Jan 13 2012 3:10pm

Camp David: Labyrinth and the Perils of Pop Stardom

I’ve written about my abiding love for Labyrinth before, most recently during Muppet Week. Not much has changed since then (not counting this news about a new graphic novel prequel to the movie) — I still think the movie deserves to be taken seriously as a truly inspired, thoughtful, subversively feminist addition to the tradition of classic coming-of-age stories which are so lovingly, and cleverly, referenced throughout.

At the same time, taking the movie seriously shouldn’t mean pretending that it’s a particularly serious film — the screenplay was, after all, written by Monty Python’s Terry Jones. And it’s filled with muppets. And, well...the antagonist is a toddler-juggling, shape-shifting weirdo with a glitter fetish who dresses (and behaves) like the tarted-up bastard offspring of Cruella de Vil and Aunty Entity.

Labyrinth is hilarious, and I think that much of the humor derives from Bowie’s performance, from his imperious, occasionally arch delivery to the way he preens and smirks his way through his scenes. In a separate post, I’ve remarked upon his penchant for spoofing his own image as a spoiled, out-of-touch rock star and willingness to poke fun at the stereotype of the pretentious, self-obsessed pop idol, and I definitely think that the role of Jareth taps into a very similar vein.

Before we start delving into the similarities between rock stars and fairy tale villains, though, I think we need to talk about the elephant in the room. And by the “the room,” I mean Bowie’s pants. And by “the elephant” I mean…well, it’s become known as “The Area” (please note: this, and the next few links, may have some arguably NSFW images, by the way, so proceed with caution). There’s no getting around it — there are whole sites and multiple Facebook pages devoted to the Goblin King’s royal business. Hell, Labyrinth’s entry at TV Tropes even begins: “Labyrinth is a 1986 Jim Henson film executive produced by George Lucas, a musical fantasy starring David Bowie, Jennifer Connelly, and David Bowie’s junk, which really should get its own acting credit.”

In other words, David Bowie’s crotch officially became a full-blown meme at some point. Let’s just acknowledge the fact and move on, right after we watch this highly educational clip from the classic documentary This Is Spinal Tap, whose protagonists understand better than most the burden of the tight-panted rock idol:

Feel better? I know I do. Man, the 80s were a strange time. Moving on.

I was saying that Bowie’s performance as Jareth can be read as a clever spin on the stereotypical rock diva: He’s surrounded by minions and lackeys, all of whom are afraid of him and obey his every command (I’ve always thought that the goblins would make excellent roadies. The jury’s still out on Hoggle). He lives by his own set of often absurd rules, reordering time and screwing around with the laws of physics (which is something only Barbra Streisand, Aretha Franklin, and Bowie can get away with in real life, as far as I know. And maybe Jay-Z). He’s also got the hair, the make-up…the tights. And, most importantly, he’s obviously got a thing for young girls — or at least one young girl — in a potentially-very-creepy way.

I actually think Labyrinth does a brilliant job of playing Bowie and Jennifer Connelly’s teenaged Sarah off of one another — their interactions and obvious connection never come across as disturbing, but she is clearly fascinated by him, and the movie doesn’t shy away from portraying the attraction between them as both natural and inherently problematic.

This sense of palpable chemistry mingled with repulsion is probably best illustrated in the baroque fantasy sequence that results from Sarah eating a bewitched peach (courtesy of Jareth, of course). As he stalks her through the twirling crowd of masked goblin groupies, Sarah appears lost, worried, confused — she isn’t ready to be part of this world, and eventually rejects him, smashing her way out of his gilded seduction bubble and destroying the fantasy.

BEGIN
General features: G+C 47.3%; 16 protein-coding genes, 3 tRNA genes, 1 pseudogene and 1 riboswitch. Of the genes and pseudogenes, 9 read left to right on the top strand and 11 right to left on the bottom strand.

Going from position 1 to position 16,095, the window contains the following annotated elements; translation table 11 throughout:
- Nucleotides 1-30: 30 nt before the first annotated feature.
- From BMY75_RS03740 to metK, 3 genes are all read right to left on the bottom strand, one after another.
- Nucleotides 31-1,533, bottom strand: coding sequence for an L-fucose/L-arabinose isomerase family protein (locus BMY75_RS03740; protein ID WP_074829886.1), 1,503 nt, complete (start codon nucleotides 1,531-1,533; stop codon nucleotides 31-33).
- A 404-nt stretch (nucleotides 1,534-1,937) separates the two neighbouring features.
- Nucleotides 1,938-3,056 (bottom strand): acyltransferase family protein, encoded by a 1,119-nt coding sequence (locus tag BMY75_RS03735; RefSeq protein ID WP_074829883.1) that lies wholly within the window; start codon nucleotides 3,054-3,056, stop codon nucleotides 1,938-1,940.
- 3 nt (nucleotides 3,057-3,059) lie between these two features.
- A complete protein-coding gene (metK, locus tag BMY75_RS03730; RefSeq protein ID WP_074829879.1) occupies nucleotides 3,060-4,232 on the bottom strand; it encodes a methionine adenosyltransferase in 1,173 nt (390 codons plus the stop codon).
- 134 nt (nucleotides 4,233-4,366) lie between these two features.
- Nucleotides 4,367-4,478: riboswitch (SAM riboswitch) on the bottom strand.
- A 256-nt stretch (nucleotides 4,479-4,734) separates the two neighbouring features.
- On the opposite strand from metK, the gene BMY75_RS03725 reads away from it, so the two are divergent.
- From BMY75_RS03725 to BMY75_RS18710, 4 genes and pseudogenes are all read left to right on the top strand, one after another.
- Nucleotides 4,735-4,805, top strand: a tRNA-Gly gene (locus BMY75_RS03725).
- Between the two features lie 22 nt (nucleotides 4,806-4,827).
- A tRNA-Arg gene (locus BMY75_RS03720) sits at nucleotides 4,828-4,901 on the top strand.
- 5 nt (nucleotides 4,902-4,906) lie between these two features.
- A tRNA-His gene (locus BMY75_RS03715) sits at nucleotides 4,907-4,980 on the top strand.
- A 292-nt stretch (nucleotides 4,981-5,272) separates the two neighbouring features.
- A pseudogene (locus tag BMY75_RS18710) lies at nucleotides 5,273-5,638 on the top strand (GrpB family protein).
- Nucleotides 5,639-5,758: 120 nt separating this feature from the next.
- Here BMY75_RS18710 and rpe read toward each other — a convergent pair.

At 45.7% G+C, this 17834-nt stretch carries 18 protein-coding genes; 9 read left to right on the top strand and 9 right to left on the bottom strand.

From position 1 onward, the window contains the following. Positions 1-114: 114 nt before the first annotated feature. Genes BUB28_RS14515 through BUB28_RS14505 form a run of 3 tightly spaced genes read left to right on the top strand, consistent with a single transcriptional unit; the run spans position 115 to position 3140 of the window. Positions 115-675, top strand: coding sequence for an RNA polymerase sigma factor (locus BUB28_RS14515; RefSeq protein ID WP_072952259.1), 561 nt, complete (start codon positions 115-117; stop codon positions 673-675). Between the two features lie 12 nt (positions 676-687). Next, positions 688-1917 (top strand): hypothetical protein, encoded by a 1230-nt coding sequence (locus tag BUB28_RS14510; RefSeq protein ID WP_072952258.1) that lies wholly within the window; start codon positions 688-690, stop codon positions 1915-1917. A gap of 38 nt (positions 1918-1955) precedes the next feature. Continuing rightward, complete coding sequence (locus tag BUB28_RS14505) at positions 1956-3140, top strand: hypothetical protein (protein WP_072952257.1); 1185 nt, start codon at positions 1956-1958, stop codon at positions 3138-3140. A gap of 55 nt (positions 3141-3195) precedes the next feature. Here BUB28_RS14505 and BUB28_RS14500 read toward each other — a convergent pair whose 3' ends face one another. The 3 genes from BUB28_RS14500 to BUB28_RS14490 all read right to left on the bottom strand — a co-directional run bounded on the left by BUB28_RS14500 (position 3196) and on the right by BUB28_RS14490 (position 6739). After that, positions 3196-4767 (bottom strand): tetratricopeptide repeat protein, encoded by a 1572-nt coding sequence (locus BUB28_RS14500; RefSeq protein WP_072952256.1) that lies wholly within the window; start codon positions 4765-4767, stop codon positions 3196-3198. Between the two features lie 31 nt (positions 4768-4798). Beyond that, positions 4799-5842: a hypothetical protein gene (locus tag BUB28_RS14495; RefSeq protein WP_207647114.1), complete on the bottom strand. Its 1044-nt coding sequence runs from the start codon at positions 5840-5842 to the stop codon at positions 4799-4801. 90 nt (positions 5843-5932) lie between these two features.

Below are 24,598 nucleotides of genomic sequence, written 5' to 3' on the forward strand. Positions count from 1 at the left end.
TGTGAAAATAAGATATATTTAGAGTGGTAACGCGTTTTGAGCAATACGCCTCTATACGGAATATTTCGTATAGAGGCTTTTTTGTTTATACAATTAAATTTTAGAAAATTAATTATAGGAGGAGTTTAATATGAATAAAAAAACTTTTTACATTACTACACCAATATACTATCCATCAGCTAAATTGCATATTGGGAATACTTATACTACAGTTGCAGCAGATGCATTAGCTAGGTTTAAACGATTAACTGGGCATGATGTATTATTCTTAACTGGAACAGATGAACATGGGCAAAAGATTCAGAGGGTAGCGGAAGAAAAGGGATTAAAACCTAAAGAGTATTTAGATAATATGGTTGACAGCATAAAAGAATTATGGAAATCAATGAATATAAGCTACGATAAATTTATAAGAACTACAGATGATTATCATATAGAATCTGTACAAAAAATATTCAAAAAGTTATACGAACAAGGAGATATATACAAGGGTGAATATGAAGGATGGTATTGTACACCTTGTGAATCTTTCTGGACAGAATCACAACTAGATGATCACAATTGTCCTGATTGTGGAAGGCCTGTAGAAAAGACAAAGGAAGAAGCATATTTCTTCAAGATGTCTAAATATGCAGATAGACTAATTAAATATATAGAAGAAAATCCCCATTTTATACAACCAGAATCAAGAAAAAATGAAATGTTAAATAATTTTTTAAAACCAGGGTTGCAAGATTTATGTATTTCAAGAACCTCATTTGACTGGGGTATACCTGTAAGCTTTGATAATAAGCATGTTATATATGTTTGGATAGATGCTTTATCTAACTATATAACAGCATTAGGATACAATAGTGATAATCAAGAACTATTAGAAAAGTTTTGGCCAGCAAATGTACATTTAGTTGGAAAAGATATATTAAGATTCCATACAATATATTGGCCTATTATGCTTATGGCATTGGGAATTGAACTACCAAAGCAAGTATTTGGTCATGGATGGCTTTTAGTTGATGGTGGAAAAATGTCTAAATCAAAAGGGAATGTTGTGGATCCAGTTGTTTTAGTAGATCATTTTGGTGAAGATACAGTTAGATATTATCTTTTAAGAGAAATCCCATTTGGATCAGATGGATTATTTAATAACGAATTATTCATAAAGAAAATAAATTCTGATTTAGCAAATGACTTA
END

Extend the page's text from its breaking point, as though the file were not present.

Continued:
Jareth’s sinister allure and her wariness of him makes complete sense from Sarah’s point of view — and seeing as she’s the protagonist, her perspective is ultimately the one we care about. What the movie never shows us are Jareth’s motivations (although I’m sure these have been much speculated upon and elaborated elsewhere). Jareth’s side of the story isn’t particularly important to the central coming-of-age narrative we’re invested in, but one of the great strengths of David Bowie’s performance is the wistful dimension he brings to the character.

In between all the amusing scenery-chewing and strutting about, one gets the sense that he’s got quite a lot at stake in this battle of wills — he’s not some manic, Saturday Morning Cartoon-style villain randomly snatching babies and tormenting the protagonists for kicks. There is an urgency to his efforts to thwart Sarah’s progress through the Labyrinth, which in the end gives way to a kind of quiet desperation at the film’s climax:

In the end, after all the high drama, they are simply two people at an impasse — him exhausted, pleading, asking more than she can give; her, focused, fueled by epiphany, doing what needs to be done. In spite of the MC Escher backdrop and other fantastic elements, stripped of all its trappings, it’s a very spare, calm, honest and adult moment — and if we’re all being honest, it’s a little sad, too. Of course, on one level this is the moment that Sarah grows up, and her rejection of Jareth signals her newfound independence from self-absorption and childish melodrama, but it’s also the moment that she chooses the rational over the romantic, the real over the fantastic, and those choices are supposed to be painful — necessary, absolutely, but slightly painful. That’s what gives them meaning.

Bowie’s performance is most memorable for its campiness, but these subtler aspects — his wistfulness, his desperate admission that he needs Sarah to believe in him, and the disappointment on his face when she denies him — are what make it truly interesting. As much as Jareth’s over-the-top antics are reminiscent of a spoiled rock star slightly past his prime, I think the true connection between Goblin King and pop idol lies in their shared dependence on the whims of fans and true believers. Fantasies draw strength from the people who buy into them; their power depends on their continued ability to enthrall, to command interest, to divert and entertain, and who knows better than Bowie that avoiding obsolescence means staying ahead of the shifting whims of young fans who grow up, move on, and lose interest?